Mount Etna: BBC crew caught up in volcano blast 

Posted: March 16, 2017 by oldbrew in News, volcanos

Mount Etna, Sicily

Etna is known to be very active but this may have been an unusually large eruption by its own standards.

A BBC team and a number of tourists have suffered minor injuries after being caught up in an incident on the erupting volcano Mount Etna in Sicily, reports BBC News.

“Many injured – some head injuries, burns, cuts and bruises,” tweeted BBC science reporter Rebecca Morelle. Lava flow mixed with steam had caused a huge explosion, which pelted the group with boiling rocks and steam, she said.

About eight people had been injured, with some evacuated from the mountain by rescue teams, she added.

“BBC team all ok – some cuts/ bruises and burns. Very shaken though – it was extremely scary,” she relayed in one of a series of tweets as she ran down the mountain.

The BBC reporter said a volcanologist at the scene told her it was the most dangerous incident he had experienced in his 30-year-career.

She said a guide had suffered a dislocated shoulder, while a 78-year-old woman had been very close to the blast, but managed to get away safely.

Members of the group ran away from the blast, trying to reach the safety of a snow mobile, she added.
. . .
The Catania operation centre of Italy’s volcanology institute confirmed that three of its volcanologists had been on the mountain when the explosion took place, and said some had suffered injuries, but gave no detail.

Mount Etna, which is Europe’s tallest active volcano, spewed lava up into the sky in the early hours of Thursday morning, for the third time in three weeks.

Full report: Mount Etna: BBC crew caught up in volcano blast – BBC News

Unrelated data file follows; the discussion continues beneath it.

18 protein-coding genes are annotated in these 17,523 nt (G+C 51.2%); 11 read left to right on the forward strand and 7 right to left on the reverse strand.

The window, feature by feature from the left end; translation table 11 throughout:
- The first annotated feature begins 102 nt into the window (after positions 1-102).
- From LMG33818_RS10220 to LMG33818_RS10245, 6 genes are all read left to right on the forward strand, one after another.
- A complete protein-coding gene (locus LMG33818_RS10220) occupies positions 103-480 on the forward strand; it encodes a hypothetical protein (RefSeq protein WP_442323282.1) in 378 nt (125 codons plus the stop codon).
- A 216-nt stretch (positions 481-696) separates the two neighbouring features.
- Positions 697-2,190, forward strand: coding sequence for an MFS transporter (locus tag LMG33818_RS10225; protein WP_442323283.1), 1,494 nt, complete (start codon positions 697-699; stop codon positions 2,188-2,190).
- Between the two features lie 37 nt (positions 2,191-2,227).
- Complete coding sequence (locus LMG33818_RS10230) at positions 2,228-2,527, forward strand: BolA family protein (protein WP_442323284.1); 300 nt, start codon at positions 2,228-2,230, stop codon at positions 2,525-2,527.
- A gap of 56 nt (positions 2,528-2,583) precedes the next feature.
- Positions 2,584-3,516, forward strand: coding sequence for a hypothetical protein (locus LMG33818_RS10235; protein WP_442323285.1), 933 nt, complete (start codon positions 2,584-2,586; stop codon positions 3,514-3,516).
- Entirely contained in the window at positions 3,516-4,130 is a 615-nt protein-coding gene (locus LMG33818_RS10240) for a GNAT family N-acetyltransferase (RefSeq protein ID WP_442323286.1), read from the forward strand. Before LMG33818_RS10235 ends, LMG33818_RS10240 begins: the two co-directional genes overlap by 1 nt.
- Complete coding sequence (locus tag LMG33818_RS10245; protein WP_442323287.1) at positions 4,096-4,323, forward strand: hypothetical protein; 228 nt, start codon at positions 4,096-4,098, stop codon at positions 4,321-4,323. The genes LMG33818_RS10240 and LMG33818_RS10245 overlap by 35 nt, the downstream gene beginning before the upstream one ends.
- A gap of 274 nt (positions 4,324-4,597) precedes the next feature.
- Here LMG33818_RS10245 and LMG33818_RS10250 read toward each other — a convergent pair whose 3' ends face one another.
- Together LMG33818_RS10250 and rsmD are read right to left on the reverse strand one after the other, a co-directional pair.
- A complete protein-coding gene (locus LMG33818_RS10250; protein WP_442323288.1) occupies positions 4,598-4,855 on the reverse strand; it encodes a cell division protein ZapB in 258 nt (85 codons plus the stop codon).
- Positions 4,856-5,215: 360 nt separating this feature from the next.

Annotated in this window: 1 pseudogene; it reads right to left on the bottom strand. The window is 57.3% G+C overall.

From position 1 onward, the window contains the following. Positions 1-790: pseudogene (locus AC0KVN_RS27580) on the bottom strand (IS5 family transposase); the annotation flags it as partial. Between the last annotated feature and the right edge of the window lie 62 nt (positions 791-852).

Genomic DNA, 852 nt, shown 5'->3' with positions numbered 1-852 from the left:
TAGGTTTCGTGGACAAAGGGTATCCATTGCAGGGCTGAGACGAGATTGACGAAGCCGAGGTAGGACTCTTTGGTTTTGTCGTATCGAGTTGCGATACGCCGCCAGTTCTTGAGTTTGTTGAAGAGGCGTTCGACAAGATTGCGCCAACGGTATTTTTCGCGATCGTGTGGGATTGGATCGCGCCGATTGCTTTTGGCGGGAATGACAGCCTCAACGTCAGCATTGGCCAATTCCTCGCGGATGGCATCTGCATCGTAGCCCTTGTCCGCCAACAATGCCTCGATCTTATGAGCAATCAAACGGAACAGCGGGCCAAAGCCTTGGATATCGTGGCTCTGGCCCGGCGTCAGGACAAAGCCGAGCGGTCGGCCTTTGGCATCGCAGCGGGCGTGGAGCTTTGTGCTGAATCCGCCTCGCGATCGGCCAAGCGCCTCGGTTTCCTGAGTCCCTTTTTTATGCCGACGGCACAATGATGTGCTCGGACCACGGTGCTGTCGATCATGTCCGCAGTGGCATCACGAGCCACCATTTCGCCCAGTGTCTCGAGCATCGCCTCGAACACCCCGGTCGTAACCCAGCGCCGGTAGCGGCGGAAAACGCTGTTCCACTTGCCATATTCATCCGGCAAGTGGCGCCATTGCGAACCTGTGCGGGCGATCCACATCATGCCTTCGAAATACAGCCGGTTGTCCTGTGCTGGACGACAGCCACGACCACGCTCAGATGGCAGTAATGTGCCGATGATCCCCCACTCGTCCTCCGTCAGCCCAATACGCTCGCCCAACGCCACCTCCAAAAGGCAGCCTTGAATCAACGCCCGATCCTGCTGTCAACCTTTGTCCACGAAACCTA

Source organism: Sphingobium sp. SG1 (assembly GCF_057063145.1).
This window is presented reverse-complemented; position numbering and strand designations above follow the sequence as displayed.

1. oldbrew says:

    ‘Mount Etna, which is Europe’s tallest active volcano, spewed lava up into the sky in the early hours of Thursday morning, for the third time in three weeks.’

    This suggests the safety rules, if there are any, may need some revision.

    Check out the burnt jacket…

  2. Graeme No.3 says:

    Vesuvius used to be very active but hasn’t erupted since March 1944. It has erupted about three dozen times since 79 A.D. There seems to be more volcanic action in the last few years along with activity at the boundary of tectonic plates.

  3. oldbrew says:

    Graeme: it seems Mount Etna has some unique characteristics.
    – – –
    Sitting on a fault

    There are many theories as to why Mount Etna is so active. Mount Etna, like other Mediterranean volcanoes such as Stromboli and Vesuvius, rests on the subduction boundary where the African tectonic plate is being pushed under the Eurasian plate. Although they appear to be geographically close, Etna is actually quite different from the other volcanoes. It is actually part of a different volcanic arc. Etna, rather than sitting directly on the subduction zone, actually sits just in front of it.

  4. hunter says:

    Taking active volcanoes for granted can be extremely hazardous to one’s health.
    Toss in hubris and arrogance, both of which it is apparent the BBC has in great abundance, and people can get hurt or worse.

  5. Gamecock says:

    People climb active volcano. What could go wrong?

  6. oldbrew says:

    Etna escape: ‘Pelted with the deadly, hot debris’
    By Rebecca Morelle
    Science Correspondent, BBC News, Sicily

    Getting to witness an awakened Etna was about as exciting as it gets for a science correspondent. I just didn’t intend to have quite such a close encounter.
    – – –
    One or two of these might be handy. Volcanoes don’t do manners 😐

  7. Stephen Richards says:

    Stupid is as stupid does.

  8. Bitter&twisted says:

    Another “science” reporter with a humanities degree?

  9. […] active, but only a few dozen are heavily monitored. One of these is Mount Etna where, last month, a BBC crew was caught up in a volcanic blast while filming a report on the new satellite […]